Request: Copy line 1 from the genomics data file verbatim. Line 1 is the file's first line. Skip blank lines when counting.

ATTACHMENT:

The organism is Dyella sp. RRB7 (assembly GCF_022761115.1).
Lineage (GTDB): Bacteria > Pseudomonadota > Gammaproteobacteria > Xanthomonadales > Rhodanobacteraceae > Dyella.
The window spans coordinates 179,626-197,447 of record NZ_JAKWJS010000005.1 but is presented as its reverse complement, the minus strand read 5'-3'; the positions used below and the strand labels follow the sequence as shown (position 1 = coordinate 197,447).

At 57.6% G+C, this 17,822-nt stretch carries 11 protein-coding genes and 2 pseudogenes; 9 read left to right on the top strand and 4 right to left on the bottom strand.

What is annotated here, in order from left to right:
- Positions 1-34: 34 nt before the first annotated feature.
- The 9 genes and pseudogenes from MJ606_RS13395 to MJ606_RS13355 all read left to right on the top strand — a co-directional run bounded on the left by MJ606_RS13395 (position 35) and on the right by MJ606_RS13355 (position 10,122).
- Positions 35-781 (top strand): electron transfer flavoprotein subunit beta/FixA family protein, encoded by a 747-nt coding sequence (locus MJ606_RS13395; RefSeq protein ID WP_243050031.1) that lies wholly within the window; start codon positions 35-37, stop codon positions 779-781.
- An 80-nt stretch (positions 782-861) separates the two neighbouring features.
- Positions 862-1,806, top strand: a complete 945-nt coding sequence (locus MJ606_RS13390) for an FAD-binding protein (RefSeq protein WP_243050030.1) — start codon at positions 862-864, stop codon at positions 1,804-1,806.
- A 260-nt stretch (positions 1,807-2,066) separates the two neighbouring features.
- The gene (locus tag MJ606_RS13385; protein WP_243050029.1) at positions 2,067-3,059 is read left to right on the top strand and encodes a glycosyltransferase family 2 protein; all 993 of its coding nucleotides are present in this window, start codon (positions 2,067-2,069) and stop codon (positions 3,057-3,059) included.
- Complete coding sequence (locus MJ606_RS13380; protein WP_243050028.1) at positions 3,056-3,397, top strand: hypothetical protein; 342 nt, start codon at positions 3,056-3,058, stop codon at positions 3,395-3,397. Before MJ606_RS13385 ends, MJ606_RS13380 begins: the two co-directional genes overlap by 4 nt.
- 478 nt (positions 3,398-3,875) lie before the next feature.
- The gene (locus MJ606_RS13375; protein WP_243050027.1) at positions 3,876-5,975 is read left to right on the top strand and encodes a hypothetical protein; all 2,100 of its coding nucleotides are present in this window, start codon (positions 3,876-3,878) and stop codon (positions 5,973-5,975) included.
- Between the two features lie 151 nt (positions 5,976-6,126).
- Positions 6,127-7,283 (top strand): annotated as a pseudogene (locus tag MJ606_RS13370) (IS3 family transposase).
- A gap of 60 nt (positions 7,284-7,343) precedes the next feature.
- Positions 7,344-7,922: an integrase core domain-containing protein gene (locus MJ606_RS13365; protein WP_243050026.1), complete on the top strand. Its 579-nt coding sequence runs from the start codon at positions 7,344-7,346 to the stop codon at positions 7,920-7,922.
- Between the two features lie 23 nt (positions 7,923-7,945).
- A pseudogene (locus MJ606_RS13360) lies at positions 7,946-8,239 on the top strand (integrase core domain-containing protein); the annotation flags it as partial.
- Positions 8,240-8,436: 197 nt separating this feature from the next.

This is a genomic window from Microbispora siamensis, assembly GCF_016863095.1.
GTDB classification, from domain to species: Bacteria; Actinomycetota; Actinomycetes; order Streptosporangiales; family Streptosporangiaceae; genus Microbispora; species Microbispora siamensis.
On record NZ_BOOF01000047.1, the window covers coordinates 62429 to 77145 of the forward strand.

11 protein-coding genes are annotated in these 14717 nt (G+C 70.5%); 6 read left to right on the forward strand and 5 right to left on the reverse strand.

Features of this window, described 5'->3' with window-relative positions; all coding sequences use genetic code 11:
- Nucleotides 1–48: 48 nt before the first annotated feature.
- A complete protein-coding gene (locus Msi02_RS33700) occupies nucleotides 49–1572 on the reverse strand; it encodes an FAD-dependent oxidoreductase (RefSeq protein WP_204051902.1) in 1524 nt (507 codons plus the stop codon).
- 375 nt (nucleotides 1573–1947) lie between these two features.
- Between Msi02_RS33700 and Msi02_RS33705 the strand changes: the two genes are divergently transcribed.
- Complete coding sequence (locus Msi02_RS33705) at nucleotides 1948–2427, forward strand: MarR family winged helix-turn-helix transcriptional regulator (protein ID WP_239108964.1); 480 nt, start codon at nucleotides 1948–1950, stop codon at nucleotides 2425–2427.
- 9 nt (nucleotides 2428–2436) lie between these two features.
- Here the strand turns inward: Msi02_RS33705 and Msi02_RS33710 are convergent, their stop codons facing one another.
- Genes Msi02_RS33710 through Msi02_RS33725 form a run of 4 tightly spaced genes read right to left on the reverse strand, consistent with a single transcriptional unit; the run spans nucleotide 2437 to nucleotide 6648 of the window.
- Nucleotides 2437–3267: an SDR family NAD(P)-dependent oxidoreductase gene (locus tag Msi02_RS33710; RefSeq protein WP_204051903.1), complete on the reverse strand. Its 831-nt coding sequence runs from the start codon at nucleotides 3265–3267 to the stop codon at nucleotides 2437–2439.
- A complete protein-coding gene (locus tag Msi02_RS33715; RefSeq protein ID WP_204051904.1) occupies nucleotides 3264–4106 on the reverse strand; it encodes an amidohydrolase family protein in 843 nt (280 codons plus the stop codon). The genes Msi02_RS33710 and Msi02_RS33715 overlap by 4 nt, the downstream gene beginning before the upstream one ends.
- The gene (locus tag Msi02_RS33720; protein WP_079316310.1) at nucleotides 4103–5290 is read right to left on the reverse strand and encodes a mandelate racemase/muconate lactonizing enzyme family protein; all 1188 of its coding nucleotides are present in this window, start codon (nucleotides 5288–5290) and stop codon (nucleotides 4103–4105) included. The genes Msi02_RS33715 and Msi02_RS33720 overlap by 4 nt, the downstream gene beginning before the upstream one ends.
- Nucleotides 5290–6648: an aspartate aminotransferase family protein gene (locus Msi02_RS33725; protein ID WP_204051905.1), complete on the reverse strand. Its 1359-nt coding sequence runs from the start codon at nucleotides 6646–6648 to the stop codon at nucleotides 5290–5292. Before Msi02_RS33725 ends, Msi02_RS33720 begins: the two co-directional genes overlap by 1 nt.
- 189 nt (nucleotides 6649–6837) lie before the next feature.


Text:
The organism is Dyella sp. RRB7 (assembly GCF_022761115.1).